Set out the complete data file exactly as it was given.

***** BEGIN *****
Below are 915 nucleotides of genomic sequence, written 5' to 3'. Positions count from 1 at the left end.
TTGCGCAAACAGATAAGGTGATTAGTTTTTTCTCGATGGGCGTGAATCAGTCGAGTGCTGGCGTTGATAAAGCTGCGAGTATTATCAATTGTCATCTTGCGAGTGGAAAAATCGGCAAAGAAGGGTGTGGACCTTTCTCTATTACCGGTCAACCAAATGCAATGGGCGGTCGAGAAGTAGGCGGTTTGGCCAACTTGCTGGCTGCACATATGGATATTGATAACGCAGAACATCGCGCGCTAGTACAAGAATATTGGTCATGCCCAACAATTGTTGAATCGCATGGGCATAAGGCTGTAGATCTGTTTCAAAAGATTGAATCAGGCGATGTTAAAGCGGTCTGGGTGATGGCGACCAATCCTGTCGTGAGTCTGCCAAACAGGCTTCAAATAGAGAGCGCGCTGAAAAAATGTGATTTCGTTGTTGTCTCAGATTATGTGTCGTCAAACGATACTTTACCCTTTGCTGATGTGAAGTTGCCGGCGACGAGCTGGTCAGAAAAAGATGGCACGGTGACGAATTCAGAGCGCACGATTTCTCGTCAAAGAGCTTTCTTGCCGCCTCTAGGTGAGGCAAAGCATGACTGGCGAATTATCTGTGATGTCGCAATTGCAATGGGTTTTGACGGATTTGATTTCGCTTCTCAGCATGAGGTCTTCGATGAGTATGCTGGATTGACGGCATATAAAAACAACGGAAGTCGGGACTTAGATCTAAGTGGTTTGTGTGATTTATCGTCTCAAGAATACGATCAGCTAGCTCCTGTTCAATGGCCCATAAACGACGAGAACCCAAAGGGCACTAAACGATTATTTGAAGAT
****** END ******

Below are 915 nucleotides of genomic sequence, written 5' to 3'. Positions count from 1 at the left end.
TTGCGCAAACAGATAAGGTGATTAGTTTTTTCTCGATGGGCGTGAATCAGTCGAGTGCTGGCGTTGATAAAGCTGCGAGTATTATCAATTGTCATCTTGCGAGTGGAAAAATCGGCAAAGAAGGGTGTGGACCTTTCTCTATTACCGGTCAACCAAATGCAATGGGCGGTCGAGAAGTAGGCGGTTTGGCCAACTTGCTGGCTGCACATATGGATATTGATAACGCAGAACATCGCGCGCTAGTACAAGAATATTGGTCATGCCCAACAATTGTTGAATCGCATGGGCATAAGGCTGTAGATCTGTTTCAAAAGATTGAATCAGGCGATGTTAAAGCGGTCTGGGTGATGGCGACCAATCCTGTCGTGAGTCTGCCAAACAGGCTTCAAATAGAGAGCGCGCTGAAAAAATGTGATTTCGTTGTTGTCTCAGATTATGTGTCGTCAAACGATACTTTACCCTTTGCTGATGTGAAGTTGCCGGCGACGAGCTGGTCAGAAAAAGATGGCACGGTGACGAATTCAGAGCGCACGATTTCTCGTCAAAGAGCTTTCTTGCCGCCTCTAGGTGAGGCAAAGCATGACTGGCGAATTATCTGTGATGTCGCAATTGCAATGGGTTTTGACGGATTTGATTTCGCTTCTCAGCATGAGGTCTTCGATGAGTATGCTGGATTGACGGCATATAAAAACAACGGAAGTCGGGACTTAGATCTAAGTGGTTTGTGTGATTTATCGTCTCAAGAATACGATCAGCTAGCTCCTGTTCAATGGCCCATAAACGACGAGAACCCAAAGGGCACTAAACGATTATTTGAAGAT